Notice how the Angel Gabriel holds out a stem with lilies, offering them to the Virgin Mary and seemingly presenting her with an embodiment of the chastity and purity she is fated to continue throughout her life. At the end of the bed hangs an embroidery on which the Virgin Mary is also working on in his painting, The Girlhood of Mary Virgin. This plays a contextual role – this is a young girl’s bedroom, so we might expect to find her needlework in this space – as well as, perhaps, representing her active choice to live purely since she has chosen to embroider a lily.

The Virgin Mary is not dressed in her traditional blue; instead she wears a simple white dress. Yet, Rossetti does not ignore the importance of blue as the colour associated with the Virgin Mary and heaven: he places a blue screen directly behind her, and looking through the window, the sky is a similar shade of blue, alluding to heaven.

Most Annunciation scenes have candles that have just blown out with the entrance of the Holy Spirit. Instead, Rossetti gives us a hint of a flame – a different presentation of a usual symbol. He includes a dove, embodying the Holy Spirit, although in this case he has not drastically transformed a traditional symbol.

Rossetti’s imagined space shows great innovation. Compared to traditional interiors, that were rich with elaborate floor tiles, stained glass, wooden furniture, rugs, pillows, and similar details, the Virgin’s bedroom in Rossetti’s painting is shockingly simple. White stone tiles cover the floor; the walls have white paint; the window has no panes; and the only other object in the room is a simple, low wooden bed with a white mat and pillow.

In traditional paintings, the room draws the viewer in and the eye is allowed to move through the scene to the back wall of the bedroom. But Rossetti places the Virgin Mary in a room that is almost claustrophobic it is so small. The use of perspective is unconvincing: her bed appears about to slide out of the painting, and the floor on the left of the painting blends into the wall, furthering the effect of a steep plane.

For the view out the window at the back, Rossetti might have given the scene depth by allowing us to see a scene in the distance. Instead, however, he shows only blue sky and part of a tree.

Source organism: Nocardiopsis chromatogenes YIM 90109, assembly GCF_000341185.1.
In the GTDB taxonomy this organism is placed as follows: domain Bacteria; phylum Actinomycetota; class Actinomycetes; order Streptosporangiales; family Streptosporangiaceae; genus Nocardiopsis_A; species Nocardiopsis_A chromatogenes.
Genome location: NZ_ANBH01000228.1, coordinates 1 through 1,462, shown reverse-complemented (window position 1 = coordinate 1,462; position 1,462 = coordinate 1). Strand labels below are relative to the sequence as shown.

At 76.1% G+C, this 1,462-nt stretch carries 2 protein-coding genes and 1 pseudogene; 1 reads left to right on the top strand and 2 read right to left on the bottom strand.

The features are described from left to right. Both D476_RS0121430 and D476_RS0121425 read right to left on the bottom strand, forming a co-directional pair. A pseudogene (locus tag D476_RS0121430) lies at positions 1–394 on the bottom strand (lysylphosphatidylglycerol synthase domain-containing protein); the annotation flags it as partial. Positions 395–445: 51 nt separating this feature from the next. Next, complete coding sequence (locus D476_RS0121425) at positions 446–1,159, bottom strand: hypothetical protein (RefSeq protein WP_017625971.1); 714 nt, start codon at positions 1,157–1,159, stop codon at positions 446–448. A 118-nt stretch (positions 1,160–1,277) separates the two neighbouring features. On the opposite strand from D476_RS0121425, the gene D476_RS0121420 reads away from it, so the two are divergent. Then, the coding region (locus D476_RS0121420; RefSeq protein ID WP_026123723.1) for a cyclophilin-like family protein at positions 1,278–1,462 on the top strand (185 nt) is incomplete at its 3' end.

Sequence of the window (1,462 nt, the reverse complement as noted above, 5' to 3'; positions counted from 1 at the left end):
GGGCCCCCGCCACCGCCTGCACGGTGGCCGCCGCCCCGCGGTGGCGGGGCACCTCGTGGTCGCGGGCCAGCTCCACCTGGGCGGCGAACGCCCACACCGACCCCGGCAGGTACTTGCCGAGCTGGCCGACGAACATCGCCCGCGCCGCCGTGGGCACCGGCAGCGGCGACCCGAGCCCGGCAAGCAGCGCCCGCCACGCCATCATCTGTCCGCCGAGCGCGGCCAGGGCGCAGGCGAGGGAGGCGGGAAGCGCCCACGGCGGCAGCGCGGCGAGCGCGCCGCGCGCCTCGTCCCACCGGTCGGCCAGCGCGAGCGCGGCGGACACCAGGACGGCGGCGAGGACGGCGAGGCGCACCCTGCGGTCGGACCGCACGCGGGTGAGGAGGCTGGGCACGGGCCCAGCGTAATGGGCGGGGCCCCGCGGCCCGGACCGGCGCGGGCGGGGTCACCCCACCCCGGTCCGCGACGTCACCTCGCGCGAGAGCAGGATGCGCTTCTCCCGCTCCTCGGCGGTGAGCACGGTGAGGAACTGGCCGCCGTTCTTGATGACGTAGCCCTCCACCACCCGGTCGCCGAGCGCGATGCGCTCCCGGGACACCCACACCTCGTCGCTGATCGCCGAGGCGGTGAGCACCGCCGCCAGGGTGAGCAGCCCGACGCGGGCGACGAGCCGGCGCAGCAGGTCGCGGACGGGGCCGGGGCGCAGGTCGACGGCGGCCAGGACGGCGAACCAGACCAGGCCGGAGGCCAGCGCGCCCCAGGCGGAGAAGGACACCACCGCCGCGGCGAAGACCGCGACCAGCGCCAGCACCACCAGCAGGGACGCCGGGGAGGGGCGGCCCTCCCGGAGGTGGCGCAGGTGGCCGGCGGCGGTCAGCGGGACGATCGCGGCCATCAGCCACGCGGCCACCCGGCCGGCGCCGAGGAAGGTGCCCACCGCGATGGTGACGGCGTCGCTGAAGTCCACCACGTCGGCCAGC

Look too at the angel. Rather than a winged, long-haired boyish angel, Rossetti paints an androgynous Gabriel, without wings, his face only visible in highly shadowed profile, with the hints of yellow flames around his feet.

The Virgin Mary sits on her bed and slouches against the wall. She is markedly adolescent with her beautiful young features, un-brushed straight hair, a childishly thin body, and the hesitance, fear and melancholy with which she responds to the Angel Gabriel’s news. Wisps of her messy, auburn hair spread around her neck, silhouetted against her white dress, reminiscent of a bloodshot eye or perhaps intentionally hinting at Christ’s crown of thorns.

Rossetti has no use for the stiff, exaggerated poses of primitive Virgins. He seems most concerned with the sincere response of a young girl who has been given a burden that is both wonderful and laden with responsibility. And in this task, Rossetti thoroughly succeeds.

The Virgin Mary is keenly aware of her position, and it is this self-awareness and terror that endows the painting with its power. This painting inspires the viewer to religious contemplation and prayer. But it also speaks strongly to universal issues of growth, responsibility and youthful vulnerability.

Favoured and perplexed

The Annunciation … an icon by the Romanian icon writer, Mihai Cocu in the Lady Chapel in Christ Church Cathedral, Dublin (Photograph: Patrick Comerford)

When the Virgin Mary hears the Angel Gabriel address her as the ‘favoured one’ and tell her, ‘The Lord is with you,’ she is ‘much perplexed by his words’ and she ponders ‘what sort of greeting this might be.’

Perplexed?

We might think she was perplexed, to say the least.

She has been told she is to bear a child, who would be called Son of God, and who would receive the throne of David.

‘How can this be?’ she asks.

And well she might ask.

She might well wonder how she is going to survive a full nine months until this baby is born, once her father, her family, her friends and her village hear she is pregnant.

Both the BBC and the Guardian reported some years ago, in the weeks before Christmas, how there has been a frightening increase in ‘honour killings’ in Britain. At the time, the topic also provided a story line in EastEnders.

So-called ‘honour killings’ were frequent too around the time of the first Christmas. A woman who was sexually violated by a man – even against her will – could be killed, usually by her own father or brother, so the illegitimately conceived child would bring no further shame to the family.

The newly-betrothed Joseph would know he is not the father of the Virgin Mary’s baby. If a man and a woman who were betrothed to each other had sex with each other and the village knew it, they were considered to be married. This, and not some religious ceremony, marks what we might call the ‘consummation’ of the union, and the engagement now becomes a marriage in common law.